Regulators Propose Changes to Regulatory Capital Framework

  • October 6, 2023
  • Quantivate

On July 27, 2023, the Office of the Comptroller of the Currency (OCC), Federal Reserve Board (FRB), and Federal Deposit Insurance Corporation (FDIC) issued a joint notice of proposed rulemaking that would significantly alter the regulatory capital calculation framework for banks with total assets of more than $100 billion and banks with significant trading activity.

Community banks and credit unions will not be impacted. It’s believed that the new framework was proposed, in part, to address the bank failures earlier this year by: 1) having impacted banks include unrealized gains and losses from certain securities in their capital ratios, and 2) demonstrating increased supervision by the agencies.

If finalized as-is, which is unlikely, the proposal would increase the amount of capital a bank must hold by changing how certain risks are calculated, with new measures for lending, trading, and internal operations — referred to as the “expanded” approach. It would also impose new capital requirements on certain mid-size banks (those between $100 billion and $250 billion), increasing the capital requirements for those institutions. The proposal is based on international capital standards issued by the Basel Committee on Banking Supervision years ago, referred to as the Basel III endgame, but is considered more stringent.

Per the fact sheet published by the agencies, the changes would result in an estimated 16% aggregate increase in common equity tier 1 capital requirements, and most banks impacted by the proposal would meet the new capital requirements today.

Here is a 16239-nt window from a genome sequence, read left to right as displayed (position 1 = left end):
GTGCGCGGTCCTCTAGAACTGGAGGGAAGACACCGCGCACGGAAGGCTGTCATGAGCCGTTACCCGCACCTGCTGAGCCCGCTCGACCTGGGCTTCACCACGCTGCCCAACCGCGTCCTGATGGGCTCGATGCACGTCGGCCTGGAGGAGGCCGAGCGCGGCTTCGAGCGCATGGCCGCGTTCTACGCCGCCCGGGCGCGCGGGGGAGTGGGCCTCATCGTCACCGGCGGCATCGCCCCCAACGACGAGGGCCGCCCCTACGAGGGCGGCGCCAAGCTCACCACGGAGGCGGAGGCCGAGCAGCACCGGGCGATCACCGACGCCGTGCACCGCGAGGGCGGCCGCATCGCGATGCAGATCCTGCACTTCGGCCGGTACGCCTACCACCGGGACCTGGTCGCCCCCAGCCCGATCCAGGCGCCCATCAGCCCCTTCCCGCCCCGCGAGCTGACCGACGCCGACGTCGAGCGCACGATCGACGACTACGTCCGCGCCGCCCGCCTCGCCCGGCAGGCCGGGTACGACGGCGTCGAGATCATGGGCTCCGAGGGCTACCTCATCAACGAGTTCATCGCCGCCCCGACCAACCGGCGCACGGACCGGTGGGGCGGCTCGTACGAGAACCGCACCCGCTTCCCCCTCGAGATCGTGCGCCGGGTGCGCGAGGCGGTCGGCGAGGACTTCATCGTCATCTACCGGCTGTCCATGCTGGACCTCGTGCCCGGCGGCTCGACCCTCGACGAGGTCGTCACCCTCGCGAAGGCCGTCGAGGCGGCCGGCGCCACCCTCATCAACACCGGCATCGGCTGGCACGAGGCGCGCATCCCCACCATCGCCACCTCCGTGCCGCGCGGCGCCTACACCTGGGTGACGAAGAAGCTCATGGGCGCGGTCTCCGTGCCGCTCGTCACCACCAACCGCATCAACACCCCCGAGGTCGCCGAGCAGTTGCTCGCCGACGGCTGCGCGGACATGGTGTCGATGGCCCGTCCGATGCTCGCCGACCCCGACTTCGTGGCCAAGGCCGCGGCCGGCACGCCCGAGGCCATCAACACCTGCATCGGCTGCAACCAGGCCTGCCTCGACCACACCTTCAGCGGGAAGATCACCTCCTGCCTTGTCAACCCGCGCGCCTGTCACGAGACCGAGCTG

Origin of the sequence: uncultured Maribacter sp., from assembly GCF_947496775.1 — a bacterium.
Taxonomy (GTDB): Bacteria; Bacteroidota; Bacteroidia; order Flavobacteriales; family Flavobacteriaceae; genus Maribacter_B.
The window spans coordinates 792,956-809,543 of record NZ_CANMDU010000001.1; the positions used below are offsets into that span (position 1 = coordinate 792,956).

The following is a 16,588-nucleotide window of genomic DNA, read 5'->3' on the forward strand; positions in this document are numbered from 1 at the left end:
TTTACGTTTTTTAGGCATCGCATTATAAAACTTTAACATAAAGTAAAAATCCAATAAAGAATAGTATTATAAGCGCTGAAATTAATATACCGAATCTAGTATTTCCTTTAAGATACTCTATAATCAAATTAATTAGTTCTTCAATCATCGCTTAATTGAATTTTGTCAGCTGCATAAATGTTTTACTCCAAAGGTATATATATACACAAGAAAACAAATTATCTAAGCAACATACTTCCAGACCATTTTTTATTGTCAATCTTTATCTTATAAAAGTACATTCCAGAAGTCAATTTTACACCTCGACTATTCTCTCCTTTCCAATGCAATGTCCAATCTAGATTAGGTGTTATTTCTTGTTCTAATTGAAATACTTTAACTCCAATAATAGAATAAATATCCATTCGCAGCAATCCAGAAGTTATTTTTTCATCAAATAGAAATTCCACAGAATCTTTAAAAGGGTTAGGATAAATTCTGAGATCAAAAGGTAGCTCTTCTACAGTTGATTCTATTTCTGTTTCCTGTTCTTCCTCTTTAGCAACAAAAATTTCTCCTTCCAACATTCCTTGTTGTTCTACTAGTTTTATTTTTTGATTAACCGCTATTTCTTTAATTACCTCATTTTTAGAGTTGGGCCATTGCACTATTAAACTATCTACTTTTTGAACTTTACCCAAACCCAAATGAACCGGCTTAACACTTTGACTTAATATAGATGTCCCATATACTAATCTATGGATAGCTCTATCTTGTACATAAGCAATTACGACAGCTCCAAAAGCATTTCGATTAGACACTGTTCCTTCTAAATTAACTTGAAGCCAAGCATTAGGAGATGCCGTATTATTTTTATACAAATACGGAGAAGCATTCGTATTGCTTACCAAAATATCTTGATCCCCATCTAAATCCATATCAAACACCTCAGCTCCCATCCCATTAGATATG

The proposal is unlikely to be finalized as-is because of concerns raised by members of the agencies about deviation from the Basel III endgame standards, along with the industry-wide pushback on the proposal. Many industry groups opposed to the proposal argue that an increase in capital requirements isn’t necessary and is likely to harm the economy and competitiveness of the U.S. banking industry.

They argue that the proposal would increase operating costs and that banks could lose significant market share to fintechs and private equity firms not subject to the same rules. (Countering that argument are people who feel that fintechs should be subject to similar rules – meaning don’t lessen the rules for banks, rather increase the rules for fintechs.) Costs will increase due in part to the requirement in the proposal that large banks perform two calculations – one under the new expanded risk-based approach and one under the current standardized approach, using the lower of the two for each risk-based capital ratio.

Patrick McHenry (R-North Carolina), chair of the House Financial Services Committee, and GOP colleagues have requested the agencies to rescind their proposal amid bipartisan congressional scrutiny surrounding the plan. Industry groups have been vocal in their disdain for the proposal and have requested the underlying data the agencies relied upon as well as a re-proposal with a new comment period.


The final rule isn’t expected until 2025.

The new rule would have a phased approach across approximately three years, with the final phase due July 1, 2028.

The comment period ends November 30, 2023. The agencies have indicated that they will use this time to collect data to refine their understanding of the proposal’s impact.

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